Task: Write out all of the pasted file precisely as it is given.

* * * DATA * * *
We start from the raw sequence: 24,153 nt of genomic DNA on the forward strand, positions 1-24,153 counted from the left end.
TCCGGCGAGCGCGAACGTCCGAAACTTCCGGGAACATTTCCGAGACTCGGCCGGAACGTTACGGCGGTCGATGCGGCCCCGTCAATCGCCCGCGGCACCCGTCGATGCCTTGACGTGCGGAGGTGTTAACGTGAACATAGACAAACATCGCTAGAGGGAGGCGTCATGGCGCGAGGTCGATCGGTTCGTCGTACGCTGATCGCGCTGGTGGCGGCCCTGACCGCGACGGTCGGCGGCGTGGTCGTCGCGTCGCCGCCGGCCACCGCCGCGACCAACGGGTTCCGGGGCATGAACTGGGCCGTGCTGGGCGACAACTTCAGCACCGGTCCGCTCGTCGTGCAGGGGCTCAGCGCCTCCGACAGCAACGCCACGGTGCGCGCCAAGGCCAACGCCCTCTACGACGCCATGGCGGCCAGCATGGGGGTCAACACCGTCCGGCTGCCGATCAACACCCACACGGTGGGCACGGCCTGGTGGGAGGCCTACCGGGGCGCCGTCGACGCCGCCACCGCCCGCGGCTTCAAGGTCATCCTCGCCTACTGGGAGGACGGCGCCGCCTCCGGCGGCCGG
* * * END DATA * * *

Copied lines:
We start from the raw sequence: 24,153 nt of genomic DNA on the forward strand, positions 1-24,153 counted from the left end.
TCCGGCGAGCGCGAACGTCCGAAACTTCCGGGAACATTTCCGAGACTCGGCCGGAACGTTACGGCGGTCGATGCGGCCCCGTCAATCGCCCGCGGCACCCGTCGATGCCTTGACGTGCGGAGGTGTTAACGTGAACATAGACAAACATCGCTAGAGGGAGGCGTCATGGCGCGAGGTCGATCGGTTCGTCGTACGCTGATCGCGCTGGTGGCGGCCCTGACCGCGACGGTCGGCGGCGTGGTCGTCGCGTCGCCGCCGGCCACCGCCGCGACCAACGGGTTCCGGGGCATGAACTGGGCCGTGCTGGGCGACAACTTCAGCACCGGTCCGCTCGTCGTGCAGGGGCTCAGCGCCTCCGACAGCAACGCCACGGTGCGCGCCAAGGCCAACGCCCTCTACGACGCCATGGCGGCCAGCATGGGGGTCAACACCGTCCGGCTGCCGATCAACACCCACACGGTGGGCACGGCCTGGTGGGAGGCCTACCGGGGCGCCGTCGACGCCGCCACCGCCCGCGGCTTCAAGGTCATCCTCGCCTACTGGGAGGACGGCGCCGCCTCCGGCGGCCGG